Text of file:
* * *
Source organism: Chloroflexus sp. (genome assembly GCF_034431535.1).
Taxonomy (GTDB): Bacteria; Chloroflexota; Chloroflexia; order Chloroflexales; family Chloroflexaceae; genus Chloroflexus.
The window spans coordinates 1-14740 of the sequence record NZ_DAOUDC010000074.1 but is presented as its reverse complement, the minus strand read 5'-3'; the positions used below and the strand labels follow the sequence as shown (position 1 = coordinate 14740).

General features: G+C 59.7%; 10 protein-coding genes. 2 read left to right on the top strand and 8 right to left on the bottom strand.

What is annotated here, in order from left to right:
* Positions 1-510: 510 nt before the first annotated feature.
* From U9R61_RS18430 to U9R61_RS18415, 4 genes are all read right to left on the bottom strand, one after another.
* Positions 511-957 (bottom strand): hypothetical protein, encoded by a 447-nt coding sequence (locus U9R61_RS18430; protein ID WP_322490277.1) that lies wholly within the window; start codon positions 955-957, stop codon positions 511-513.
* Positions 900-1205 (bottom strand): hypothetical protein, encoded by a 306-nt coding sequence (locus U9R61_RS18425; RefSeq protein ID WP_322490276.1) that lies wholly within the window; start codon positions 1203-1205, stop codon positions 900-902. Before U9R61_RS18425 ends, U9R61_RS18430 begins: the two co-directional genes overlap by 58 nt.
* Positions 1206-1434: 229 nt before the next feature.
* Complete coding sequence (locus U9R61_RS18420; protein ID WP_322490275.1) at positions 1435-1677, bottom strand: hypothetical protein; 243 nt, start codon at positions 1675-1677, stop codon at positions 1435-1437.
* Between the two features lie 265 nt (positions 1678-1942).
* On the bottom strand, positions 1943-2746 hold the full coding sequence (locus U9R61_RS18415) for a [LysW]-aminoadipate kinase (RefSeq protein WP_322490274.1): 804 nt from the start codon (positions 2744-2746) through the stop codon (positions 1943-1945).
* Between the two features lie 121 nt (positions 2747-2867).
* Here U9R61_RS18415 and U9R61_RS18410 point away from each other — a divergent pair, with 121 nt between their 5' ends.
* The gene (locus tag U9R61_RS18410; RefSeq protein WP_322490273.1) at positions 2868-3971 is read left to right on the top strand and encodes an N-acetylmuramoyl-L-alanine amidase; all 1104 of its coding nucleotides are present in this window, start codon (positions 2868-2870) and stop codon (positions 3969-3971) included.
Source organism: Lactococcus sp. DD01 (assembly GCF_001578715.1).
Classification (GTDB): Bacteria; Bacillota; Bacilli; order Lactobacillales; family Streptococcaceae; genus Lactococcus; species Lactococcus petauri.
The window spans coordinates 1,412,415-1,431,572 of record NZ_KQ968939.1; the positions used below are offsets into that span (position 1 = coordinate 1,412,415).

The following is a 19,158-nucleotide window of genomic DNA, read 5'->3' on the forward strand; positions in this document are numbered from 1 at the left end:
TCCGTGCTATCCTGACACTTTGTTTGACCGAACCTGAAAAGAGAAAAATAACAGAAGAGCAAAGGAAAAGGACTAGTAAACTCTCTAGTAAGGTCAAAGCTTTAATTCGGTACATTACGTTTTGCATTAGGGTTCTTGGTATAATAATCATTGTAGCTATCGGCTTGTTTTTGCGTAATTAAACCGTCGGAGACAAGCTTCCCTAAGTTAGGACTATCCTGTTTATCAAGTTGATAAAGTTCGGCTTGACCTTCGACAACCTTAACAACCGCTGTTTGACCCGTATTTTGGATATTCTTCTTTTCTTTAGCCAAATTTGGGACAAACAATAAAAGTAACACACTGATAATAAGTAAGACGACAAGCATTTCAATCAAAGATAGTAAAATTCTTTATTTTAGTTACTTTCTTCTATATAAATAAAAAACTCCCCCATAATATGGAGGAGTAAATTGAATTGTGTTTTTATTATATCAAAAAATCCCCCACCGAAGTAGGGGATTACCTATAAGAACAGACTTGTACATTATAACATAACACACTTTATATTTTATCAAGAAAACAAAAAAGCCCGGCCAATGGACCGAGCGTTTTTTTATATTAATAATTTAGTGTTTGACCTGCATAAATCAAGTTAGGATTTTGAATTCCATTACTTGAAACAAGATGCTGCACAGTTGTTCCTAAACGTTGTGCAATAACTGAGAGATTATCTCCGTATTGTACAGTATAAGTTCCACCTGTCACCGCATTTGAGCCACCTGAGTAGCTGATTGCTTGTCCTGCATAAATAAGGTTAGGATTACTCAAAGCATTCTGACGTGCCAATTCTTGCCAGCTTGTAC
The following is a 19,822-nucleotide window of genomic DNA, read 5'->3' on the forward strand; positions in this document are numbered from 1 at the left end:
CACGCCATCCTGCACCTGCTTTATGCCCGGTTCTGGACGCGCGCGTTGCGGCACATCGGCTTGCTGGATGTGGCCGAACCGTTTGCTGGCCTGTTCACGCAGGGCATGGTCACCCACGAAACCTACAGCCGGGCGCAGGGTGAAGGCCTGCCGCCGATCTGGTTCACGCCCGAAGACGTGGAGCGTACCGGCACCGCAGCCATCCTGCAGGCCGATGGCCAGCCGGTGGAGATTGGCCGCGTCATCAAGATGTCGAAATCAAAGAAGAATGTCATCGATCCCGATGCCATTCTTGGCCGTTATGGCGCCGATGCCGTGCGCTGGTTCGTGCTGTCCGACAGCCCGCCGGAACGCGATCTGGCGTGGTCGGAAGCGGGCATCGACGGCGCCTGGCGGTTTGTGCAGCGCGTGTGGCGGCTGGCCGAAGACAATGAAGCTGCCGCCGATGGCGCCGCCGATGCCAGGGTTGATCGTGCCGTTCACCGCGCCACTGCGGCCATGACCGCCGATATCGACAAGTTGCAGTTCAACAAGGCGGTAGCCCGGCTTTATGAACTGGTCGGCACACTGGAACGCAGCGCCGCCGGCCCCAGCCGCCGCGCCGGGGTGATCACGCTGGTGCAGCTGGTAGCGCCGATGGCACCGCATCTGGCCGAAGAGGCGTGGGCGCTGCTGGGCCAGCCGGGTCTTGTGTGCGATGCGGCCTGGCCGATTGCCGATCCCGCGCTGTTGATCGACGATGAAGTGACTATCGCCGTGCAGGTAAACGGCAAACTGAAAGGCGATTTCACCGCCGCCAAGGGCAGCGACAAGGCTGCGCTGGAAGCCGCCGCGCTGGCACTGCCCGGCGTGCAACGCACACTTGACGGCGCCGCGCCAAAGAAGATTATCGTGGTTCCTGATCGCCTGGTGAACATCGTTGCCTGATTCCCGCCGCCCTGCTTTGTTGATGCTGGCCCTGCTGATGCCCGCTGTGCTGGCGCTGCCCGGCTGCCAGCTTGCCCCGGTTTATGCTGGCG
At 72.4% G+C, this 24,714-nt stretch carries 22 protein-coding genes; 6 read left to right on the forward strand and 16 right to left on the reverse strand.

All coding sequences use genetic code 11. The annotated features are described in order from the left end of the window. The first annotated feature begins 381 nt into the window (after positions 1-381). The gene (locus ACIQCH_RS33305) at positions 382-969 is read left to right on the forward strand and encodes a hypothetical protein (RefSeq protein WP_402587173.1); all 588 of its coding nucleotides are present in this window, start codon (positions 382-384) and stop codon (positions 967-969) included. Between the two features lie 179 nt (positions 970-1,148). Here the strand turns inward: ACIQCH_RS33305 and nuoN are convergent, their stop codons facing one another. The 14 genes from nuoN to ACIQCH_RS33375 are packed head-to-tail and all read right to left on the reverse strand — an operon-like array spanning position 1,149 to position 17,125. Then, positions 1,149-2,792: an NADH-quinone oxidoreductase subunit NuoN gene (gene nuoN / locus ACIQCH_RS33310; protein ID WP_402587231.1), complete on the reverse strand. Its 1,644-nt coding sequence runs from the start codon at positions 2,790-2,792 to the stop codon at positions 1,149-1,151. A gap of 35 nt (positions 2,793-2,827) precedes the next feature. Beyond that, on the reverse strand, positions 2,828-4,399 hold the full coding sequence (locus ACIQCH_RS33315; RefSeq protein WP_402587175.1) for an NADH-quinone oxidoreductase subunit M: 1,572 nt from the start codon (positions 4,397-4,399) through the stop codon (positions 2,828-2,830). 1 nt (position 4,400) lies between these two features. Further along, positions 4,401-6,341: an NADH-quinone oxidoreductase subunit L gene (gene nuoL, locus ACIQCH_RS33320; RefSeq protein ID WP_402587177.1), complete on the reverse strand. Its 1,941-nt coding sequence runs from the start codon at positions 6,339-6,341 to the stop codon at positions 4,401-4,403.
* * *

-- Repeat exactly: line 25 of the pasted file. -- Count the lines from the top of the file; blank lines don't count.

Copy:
All coding sequences use genetic code 11. The annotated features are described in order from the left end of the window. The first annotated feature begins 381 nt into the window (after positions 1-381). The gene (locus ACIQCH_RS33305) at positions 382-969 is read left to right on the forward strand and encodes a hypothetical protein (RefSeq protein WP_402587173.1); all 588 of its coding nucleotides are present in this window, start codon (positions 382-384) and stop codon (positions 967-969) included. Between the two features lie 179 nt (positions 970-1,148). Here the strand turns inward: ACIQCH_RS33305 and nuoN are convergent, their stop codons facing one another. The 14 genes from nuoN to ACIQCH_RS33375 are packed head-to-tail and all read right to left on the reverse strand — an operon-like array spanning position 1,149 to position 17,125. Then, positions 1,149-2,792: an NADH-quinone oxidoreductase subunit NuoN gene (gene nuoN / locus ACIQCH_RS33310; protein ID WP_402587231.1), complete on the reverse strand. Its 1,644-nt coding sequence runs from the start codon at positions 2,790-2,792 to the stop codon at positions 1,149-1,151. A gap of 35 nt (positions 2,793-2,827) precedes the next feature. Beyond that, on the reverse strand, positions 2,828-4,399 hold the full coding sequence (locus ACIQCH_RS33315; RefSeq protein WP_402587175.1) for an NADH-quinone oxidoreductase subunit M: 1,572 nt from the start codon (positions 4,397-4,399) through the stop codon (positions 2,828-2,830). 1 nt (position 4,400) lies between these two features. Further along, positions 4,401-6,341: an NADH-quinone oxidoreductase subunit L gene (gene nuoL, locus ACIQCH_RS33320; RefSeq protein ID WP_402587177.1), complete on the reverse strand. Its 1,941-nt coding sequence runs from the start codon at positions 6,339-6,341 to the stop codon at positions 4,401-4,403.